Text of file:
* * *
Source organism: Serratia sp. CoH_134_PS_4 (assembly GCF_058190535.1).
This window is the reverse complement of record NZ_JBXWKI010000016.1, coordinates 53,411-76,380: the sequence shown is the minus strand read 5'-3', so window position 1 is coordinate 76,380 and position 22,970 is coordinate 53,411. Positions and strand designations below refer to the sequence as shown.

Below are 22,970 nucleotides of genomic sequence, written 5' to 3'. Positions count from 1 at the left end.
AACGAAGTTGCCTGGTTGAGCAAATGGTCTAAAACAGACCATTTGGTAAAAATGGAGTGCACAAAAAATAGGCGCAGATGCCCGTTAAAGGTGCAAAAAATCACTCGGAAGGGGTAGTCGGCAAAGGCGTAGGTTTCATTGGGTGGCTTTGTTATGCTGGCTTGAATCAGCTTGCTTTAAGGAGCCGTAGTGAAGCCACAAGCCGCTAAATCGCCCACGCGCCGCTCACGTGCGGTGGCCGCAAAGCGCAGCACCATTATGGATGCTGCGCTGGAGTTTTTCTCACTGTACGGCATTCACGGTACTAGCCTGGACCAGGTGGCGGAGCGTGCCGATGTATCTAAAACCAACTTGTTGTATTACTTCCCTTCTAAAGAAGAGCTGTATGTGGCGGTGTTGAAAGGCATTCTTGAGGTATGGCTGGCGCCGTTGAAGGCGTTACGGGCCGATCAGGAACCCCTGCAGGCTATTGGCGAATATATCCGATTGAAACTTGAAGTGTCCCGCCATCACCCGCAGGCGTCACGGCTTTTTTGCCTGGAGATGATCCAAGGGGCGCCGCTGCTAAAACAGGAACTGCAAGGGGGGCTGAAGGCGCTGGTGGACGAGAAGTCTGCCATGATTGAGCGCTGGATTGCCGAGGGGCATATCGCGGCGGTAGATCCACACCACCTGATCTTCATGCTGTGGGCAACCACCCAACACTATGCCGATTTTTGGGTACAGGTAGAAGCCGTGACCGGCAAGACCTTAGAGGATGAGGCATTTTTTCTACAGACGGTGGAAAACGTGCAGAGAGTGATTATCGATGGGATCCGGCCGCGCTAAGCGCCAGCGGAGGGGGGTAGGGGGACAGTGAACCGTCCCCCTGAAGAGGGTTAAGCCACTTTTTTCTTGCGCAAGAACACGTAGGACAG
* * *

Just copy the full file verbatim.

Source organism: Serratia sp. CoH_134_PS_4 (assembly GCF_058190535.1).
This window is the reverse complement of record NZ_JBXWKI010000016.1, coordinates 53,411-76,380: the sequence shown is the minus strand read 5'-3', so window position 1 is coordinate 76,380 and position 22,970 is coordinate 53,411. Positions and strand designations below refer to the sequence as shown.

Below are 22,970 nucleotides of genomic sequence, written 5' to 3'. Positions count from 1 at the left end.
AACGAAGTTGCCTGGTTGAGCAAATGGTCTAAAACAGACCATTTGGTAAAAATGGAGTGCACAAAAAATAGGCGCAGATGCCCGTTAAAGGTGCAAAAAATCACTCGGAAGGGGTAGTCGGCAAAGGCGTAGGTTTCATTGGGTGGCTTTGTTATGCTGGCTTGAATCAGCTTGCTTTAAGGAGCCGTAGTGAAGCCACAAGCCGCTAAATCGCCCACGCGCCGCTCACGTGCGGTGGCCGCAAAGCGCAGCACCATTATGGATGCTGCGCTGGAGTTTTTCTCACTGTACGGCATTCACGGTACTAGCCTGGACCAGGTGGCGGAGCGTGCCGATGTATCTAAAACCAACTTGTTGTATTACTTCCCTTCTAAAGAAGAGCTGTATGTGGCGGTGTTGAAAGGCATTCTTGAGGTATGGCTGGCGCCGTTGAAGGCGTTACGGGCCGATCAGGAACCCCTGCAGGCTATTGGCGAATATATCCGATTGAAACTTGAAGTGTCCCGCCATCACCCGCAGGCGTCACGGCTTTTTTGCCTGGAGATGATCCAAGGGGCGCCGCTGCTAAAACAGGAACTGCAAGGGGGGCTGAAGGCGCTGGTGGACGAGAAGTCTGCCATGATTGAGCGCTGGATTGCCGAGGGGCATATCGCGGCGGTAGATCCACACCACCTGATCTTCATGCTGTGGGCAACCACCCAACACTATGCCGATTTTTGGGTACAGGTAGAAGCCGTGACCGGCAAGACCTTAGAGGATGAGGCATTTTTTCTACAGACGGTGGAAAACGTGCAGAGAGTGATTATCGATGGGATCCGGCCGCGCTAAGCGCCAGCGGAGGGGGGTAGGGGGACAGTGAACCGTCCCCCTGAAGAGGGTTAAGCCACTTTTTTCTTGCGCAAGAACACGTAGGACAG